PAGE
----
The photosensitive layer preferably further contains a binder polymer. The binder is preferably a linear organic polymer. This “linear organic polymer” may be any linear organic polymer. Preferably, a linear organic polymer soluble or swellable in water or alkalescent water is selected so as to enable water development or alkalescent water development. The linear organic polymer is selected not only as a film-forming agent of the photosensitive layer but also according to the use as a water, alkalescent water or organic solvent developing agent. For example, when a water-soluble organic polymer is used, water development can be performed. Examples of the linear organic polymer include radical polymers having a carboxylic acid group in the side chain, such as methacrylic acid copolymers, acrylic acid copolymers, itaconic acid copolymers, crotonic acid copolymers, maleic acid copolymers and partially esterified maleic acid copolymers described in JP-A-59-44615, JP-B-54-34327, JP-B-58-12577, JP-B-54-25957, JP-A-54-92723, JP-A-59-53836 and JP-A-59-71048. Furthermore, acidic cellulose derivatives having a carboxylic acid group in the side chain may also be used. Other than these, polymers obtained by adding a cyclic acid anhydride to a polymer having a hydroxyl group are useful.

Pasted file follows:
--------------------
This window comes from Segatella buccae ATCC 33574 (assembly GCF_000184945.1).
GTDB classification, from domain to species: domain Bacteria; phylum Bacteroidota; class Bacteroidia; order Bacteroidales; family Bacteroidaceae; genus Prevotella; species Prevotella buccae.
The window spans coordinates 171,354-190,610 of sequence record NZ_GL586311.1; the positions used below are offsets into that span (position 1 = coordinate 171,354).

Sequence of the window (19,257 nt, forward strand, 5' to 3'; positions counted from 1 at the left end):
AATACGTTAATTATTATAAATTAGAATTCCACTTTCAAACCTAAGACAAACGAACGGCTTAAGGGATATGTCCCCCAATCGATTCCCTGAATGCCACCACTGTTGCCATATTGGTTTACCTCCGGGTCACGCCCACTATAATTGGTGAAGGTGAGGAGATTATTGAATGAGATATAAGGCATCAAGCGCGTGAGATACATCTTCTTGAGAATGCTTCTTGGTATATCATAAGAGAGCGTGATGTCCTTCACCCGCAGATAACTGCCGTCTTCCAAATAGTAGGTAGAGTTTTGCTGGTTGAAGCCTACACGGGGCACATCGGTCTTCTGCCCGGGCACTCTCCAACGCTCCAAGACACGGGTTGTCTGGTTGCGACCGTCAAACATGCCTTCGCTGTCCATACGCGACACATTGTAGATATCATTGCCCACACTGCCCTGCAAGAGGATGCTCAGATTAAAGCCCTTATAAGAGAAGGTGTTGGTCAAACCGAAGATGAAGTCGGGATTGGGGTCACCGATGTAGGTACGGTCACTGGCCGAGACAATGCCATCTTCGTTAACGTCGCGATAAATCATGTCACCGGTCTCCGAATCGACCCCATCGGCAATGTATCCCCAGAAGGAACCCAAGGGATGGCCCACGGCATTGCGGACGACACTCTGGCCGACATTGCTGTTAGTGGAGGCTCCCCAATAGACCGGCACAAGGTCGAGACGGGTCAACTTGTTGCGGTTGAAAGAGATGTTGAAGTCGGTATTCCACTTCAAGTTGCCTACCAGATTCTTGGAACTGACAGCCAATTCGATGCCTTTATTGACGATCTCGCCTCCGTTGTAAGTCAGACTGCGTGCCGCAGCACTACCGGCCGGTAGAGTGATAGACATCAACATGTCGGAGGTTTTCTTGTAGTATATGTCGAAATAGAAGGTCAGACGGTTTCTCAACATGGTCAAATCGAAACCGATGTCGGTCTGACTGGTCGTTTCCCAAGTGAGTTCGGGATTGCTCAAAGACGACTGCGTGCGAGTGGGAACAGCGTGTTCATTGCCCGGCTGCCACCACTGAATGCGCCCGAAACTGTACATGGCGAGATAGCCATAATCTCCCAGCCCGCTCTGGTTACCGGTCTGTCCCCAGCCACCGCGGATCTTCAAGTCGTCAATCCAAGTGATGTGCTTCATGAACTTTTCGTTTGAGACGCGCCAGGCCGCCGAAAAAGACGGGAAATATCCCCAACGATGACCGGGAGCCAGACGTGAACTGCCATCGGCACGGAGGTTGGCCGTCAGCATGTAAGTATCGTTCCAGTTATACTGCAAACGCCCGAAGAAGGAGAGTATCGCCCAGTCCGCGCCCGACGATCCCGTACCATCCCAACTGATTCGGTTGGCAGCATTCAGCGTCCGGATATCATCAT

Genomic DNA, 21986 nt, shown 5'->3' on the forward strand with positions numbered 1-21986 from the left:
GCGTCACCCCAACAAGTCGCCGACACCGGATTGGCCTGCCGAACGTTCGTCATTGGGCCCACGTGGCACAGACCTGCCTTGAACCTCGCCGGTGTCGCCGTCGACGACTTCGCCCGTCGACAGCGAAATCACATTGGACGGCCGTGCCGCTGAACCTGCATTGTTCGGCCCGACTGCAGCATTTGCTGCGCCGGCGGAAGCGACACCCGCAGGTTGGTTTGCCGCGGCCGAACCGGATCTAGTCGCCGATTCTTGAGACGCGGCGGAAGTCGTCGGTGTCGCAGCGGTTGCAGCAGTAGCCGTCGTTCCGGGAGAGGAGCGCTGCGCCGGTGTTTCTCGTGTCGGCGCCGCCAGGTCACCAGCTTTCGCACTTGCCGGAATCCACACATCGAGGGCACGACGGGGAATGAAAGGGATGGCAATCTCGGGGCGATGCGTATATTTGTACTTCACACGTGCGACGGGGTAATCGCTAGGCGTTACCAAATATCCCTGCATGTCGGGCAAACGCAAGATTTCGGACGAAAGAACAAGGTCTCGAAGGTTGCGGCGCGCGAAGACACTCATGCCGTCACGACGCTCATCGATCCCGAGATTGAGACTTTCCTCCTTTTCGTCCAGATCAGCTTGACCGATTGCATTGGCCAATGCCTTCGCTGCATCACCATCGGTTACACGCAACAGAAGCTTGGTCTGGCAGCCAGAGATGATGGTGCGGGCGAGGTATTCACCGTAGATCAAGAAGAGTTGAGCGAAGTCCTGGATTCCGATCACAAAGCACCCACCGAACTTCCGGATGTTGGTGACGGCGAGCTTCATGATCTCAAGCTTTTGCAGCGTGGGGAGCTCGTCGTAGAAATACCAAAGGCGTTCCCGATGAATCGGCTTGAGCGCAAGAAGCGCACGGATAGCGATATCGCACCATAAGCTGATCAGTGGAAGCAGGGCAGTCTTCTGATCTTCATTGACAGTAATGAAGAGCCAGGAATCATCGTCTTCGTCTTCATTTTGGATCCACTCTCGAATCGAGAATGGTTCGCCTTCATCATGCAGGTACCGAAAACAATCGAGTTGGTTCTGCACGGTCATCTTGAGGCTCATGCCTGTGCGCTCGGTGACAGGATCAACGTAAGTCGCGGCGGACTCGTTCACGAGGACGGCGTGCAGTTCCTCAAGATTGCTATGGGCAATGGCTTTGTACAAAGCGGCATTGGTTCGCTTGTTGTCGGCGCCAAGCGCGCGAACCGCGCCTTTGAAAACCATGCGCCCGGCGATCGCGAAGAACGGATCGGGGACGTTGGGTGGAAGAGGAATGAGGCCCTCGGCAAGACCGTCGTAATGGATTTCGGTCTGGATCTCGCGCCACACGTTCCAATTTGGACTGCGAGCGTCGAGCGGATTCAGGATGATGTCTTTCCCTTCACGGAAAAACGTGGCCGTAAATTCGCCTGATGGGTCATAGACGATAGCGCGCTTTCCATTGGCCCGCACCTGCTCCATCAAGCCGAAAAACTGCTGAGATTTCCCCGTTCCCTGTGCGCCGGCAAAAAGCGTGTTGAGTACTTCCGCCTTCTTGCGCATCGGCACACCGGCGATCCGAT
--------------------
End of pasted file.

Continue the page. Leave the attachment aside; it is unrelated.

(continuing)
Among these, (meth)acrylic resins having a benzyl group or allyl group and a carboxyl group in the side chain are preferred because of excellent balance in the layer strength, sensitivity and developability.
Also, the acid group-containing urethane-base binder polymers described in JP-B-7-12004, JP-B-7-120041, JP-B-7-120042, JP-B-8-12424, JP-A-63-287944, JP-A-63-287947, JP-A-1-271741 and Japanese Patent Application No. 10-116232 are advantageous in view of press life and suitability for low exposure because of their very excellent strength.
Other than these, polyvinylpyrrolidone, polyethylene oxide and the like are useful as a water-soluble linear organic polymer. Also, an alcohol-soluble nylon and a polyether of 2,2-bis-(4-hydroxyphenyl)-propane with epichlorohydrin are useful for the purpose of increasing the strength of hardened film.